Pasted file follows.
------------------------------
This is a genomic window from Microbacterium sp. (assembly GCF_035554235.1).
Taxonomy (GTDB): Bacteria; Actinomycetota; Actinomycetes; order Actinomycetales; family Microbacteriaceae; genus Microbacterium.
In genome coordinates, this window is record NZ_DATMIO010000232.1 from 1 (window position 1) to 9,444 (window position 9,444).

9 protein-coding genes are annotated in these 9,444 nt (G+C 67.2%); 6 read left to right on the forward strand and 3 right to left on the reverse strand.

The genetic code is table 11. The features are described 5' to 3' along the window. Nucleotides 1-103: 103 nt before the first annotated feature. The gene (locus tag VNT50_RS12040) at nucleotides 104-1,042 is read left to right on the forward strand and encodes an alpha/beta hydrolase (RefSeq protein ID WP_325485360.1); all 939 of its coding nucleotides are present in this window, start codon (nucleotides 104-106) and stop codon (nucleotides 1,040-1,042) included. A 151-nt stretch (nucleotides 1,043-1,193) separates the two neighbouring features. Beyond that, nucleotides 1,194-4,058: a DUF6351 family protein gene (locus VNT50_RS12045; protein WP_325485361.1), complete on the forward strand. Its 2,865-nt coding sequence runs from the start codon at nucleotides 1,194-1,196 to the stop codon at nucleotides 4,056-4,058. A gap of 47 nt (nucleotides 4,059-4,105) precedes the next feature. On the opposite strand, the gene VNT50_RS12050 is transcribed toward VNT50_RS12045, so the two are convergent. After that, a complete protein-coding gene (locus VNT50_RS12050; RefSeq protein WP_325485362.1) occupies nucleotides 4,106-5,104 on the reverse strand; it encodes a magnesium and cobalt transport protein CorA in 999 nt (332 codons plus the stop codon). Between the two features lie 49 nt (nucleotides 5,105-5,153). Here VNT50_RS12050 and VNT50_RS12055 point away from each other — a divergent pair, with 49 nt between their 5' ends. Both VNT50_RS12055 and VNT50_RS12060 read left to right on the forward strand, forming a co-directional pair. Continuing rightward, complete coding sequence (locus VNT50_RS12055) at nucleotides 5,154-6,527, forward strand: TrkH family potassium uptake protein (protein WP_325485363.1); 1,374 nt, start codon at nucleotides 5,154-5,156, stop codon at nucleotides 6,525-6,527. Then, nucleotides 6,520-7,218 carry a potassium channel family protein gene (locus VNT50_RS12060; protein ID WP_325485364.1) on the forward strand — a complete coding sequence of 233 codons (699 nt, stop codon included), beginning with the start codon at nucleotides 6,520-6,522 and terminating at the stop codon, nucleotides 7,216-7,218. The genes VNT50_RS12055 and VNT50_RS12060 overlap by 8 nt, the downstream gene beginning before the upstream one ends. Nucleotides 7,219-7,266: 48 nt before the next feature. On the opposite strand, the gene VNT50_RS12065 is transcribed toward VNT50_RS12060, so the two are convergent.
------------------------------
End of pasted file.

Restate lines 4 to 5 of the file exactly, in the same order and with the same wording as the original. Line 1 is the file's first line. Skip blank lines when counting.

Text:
9 protein-coding genes are annotated in these 9,444 nt (G+C 67.2%); 6 read left to right on the forward strand and 3 right to left on the reverse strand.

The genetic code is table 11. The features are described 5' to 3' along the window. Nucleotides 1-103: 103 nt before the first annotated feature. The gene (locus tag VNT50_RS12040) at nucleotides 104-1,042 is read left to right on the forward strand and encodes an alpha/beta hydrolase (RefSeq protein ID WP_325485360.1); all 939 of its coding nucleotides are present in this window, start codon (nucleotides 104-106) and stop codon (nucleotides 1,040-1,042) included. A 151-nt stretch (nucleotides 1,043-1,193) separates the two neighbouring features. Beyond that, nucleotides 1,194-4,058: a DUF6351 family protein gene (locus VNT50_RS12045; protein WP_325485361.1), complete on the forward strand. Its 2,865-nt coding sequence runs from the start codon at nucleotides 1,194-1,196 to the stop codon at nucleotides 4,056-4,058. A gap of 47 nt (nucleotides 4,059-4,105) precedes the next feature. On the opposite strand, the gene VNT50_RS12050 is transcribed toward VNT50_RS12045, so the two are convergent. After that, a complete protein-coding gene (locus VNT50_RS12050; RefSeq protein WP_325485362.1) occupies nucleotides 4,106-5,104 on the reverse strand; it encodes a magnesium and cobalt transport protein CorA in 999 nt (332 codons plus the stop codon). Between the two features lie 49 nt (nucleotides 5,105-5,153). Here VNT50_RS12050 and VNT50_RS12055 point away from each other — a divergent pair, with 49 nt between their 5' ends. Both VNT50_RS12055 and VNT50_RS12060 read left to right on the forward strand, forming a co-directional pair. Continuing rightward, complete coding sequence (locus VNT50_RS12055) at nucleotides 5,154-6,527, forward strand: TrkH family potassium uptake protein (protein WP_325485363.1); 1,374 nt, start codon at nucleotides 5,154-5,156, stop codon at nucleotides 6,525-6,527. Then, nucleotides 6,520-7,218 carry a potassium channel family protein gene (locus VNT50_RS12060; protein ID WP_325485364.1) on the forward strand — a complete coding sequence of 233 codons (699 nt, stop codon included), beginning with the start codon at nucleotides 6,520-6,522 and terminating at the stop codon, nucleotides 7,216-7,218. The genes VNT50_RS12055 and VNT50_RS12060 overlap by 8 nt, the downstream gene beginning before the upstream one ends. Nucleotides 7,219-7,266: 48 nt before the next feature. On the opposite strand, the gene VNT50_RS12065 is transcribed toward VNT50_RS12060, so the two are convergent.